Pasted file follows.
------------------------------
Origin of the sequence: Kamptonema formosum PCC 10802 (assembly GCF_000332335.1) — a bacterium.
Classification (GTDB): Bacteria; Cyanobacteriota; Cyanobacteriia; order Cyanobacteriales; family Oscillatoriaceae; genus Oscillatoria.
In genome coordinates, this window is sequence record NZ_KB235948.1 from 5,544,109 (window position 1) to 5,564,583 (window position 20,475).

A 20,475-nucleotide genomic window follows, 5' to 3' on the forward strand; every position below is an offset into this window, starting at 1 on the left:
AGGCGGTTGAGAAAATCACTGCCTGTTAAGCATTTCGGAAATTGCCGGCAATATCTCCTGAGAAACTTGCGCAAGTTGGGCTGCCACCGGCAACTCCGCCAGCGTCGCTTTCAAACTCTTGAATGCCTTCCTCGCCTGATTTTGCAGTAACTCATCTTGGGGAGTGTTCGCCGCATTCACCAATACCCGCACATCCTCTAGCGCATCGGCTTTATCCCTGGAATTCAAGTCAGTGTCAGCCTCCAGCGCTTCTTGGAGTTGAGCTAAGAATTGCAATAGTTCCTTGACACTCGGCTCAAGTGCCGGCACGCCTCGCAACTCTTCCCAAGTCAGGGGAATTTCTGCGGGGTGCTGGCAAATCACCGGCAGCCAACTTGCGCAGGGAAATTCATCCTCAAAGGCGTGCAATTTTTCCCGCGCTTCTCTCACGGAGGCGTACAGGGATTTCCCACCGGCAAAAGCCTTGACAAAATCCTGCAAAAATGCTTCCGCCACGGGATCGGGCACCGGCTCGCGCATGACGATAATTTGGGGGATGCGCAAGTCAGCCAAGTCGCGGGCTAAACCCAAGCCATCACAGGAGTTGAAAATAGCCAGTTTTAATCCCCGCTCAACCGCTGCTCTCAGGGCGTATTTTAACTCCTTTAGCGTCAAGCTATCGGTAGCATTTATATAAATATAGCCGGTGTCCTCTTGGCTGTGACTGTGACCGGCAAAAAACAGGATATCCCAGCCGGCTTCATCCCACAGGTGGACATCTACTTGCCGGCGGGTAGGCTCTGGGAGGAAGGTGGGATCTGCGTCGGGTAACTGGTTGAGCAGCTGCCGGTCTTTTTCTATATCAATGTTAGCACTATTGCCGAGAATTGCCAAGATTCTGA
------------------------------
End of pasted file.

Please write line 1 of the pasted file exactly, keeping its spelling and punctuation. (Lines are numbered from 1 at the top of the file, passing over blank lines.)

Origin of the sequence: Kamptonema formosum PCC 10802 (assembly GCF_000332335.1) — a bacterium.